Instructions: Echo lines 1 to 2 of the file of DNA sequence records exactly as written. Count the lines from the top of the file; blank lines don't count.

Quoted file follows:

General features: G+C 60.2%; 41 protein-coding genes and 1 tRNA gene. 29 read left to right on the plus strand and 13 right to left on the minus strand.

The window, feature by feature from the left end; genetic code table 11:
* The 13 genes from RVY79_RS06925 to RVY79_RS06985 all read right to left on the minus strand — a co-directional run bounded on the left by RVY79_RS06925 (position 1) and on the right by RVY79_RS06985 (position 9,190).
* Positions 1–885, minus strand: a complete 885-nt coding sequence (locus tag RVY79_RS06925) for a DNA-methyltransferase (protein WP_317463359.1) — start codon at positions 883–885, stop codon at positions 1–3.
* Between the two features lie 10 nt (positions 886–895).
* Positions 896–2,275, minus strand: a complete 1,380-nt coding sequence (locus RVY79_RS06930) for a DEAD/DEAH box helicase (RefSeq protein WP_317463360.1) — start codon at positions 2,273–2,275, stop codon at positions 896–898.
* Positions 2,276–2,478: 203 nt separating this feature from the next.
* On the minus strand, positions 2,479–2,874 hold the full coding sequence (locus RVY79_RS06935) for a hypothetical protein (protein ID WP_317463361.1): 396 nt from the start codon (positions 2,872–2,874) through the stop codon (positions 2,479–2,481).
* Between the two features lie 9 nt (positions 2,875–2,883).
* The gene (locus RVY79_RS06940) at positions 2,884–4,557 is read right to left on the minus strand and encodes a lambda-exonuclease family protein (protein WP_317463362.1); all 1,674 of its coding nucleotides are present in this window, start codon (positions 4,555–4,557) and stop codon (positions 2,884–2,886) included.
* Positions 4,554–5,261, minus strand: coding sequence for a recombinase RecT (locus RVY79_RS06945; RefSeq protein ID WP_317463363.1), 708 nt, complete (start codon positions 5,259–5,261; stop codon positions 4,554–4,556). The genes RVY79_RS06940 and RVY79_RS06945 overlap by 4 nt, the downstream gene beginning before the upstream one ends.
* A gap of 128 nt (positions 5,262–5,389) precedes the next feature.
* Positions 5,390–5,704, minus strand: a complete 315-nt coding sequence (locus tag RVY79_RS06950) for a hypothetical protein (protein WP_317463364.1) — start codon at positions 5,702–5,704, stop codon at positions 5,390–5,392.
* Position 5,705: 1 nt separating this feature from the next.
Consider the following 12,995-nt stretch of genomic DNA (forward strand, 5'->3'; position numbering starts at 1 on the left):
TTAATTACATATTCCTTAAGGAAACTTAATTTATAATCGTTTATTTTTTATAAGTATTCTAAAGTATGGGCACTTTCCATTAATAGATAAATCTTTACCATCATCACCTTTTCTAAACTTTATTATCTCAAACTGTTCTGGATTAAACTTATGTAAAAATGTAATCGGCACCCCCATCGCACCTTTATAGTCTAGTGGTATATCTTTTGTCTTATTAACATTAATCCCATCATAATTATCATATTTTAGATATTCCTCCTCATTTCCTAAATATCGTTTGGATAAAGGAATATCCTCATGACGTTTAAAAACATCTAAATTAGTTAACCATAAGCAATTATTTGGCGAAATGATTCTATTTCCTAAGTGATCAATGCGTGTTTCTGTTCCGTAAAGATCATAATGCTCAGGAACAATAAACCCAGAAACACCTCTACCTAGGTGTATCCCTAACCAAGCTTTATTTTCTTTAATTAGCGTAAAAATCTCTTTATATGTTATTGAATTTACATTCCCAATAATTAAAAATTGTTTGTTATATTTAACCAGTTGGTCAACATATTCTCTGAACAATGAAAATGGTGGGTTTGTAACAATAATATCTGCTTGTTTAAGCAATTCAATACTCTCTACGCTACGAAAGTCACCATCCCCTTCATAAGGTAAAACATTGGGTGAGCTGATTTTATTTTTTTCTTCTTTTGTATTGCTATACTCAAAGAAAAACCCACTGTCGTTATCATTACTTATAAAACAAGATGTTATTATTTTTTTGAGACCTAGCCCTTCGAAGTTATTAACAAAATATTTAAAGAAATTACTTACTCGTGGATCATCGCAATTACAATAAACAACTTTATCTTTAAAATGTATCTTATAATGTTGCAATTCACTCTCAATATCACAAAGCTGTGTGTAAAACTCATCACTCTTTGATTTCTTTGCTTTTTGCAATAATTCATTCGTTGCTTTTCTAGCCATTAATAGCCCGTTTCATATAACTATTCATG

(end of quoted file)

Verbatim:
General features: G+C 60.2%; 41 protein-coding genes and 1 tRNA gene. 29 read left to right on the plus strand and 13 right to left on the minus strand.

The window, feature by feature from the left end; genetic code table 11: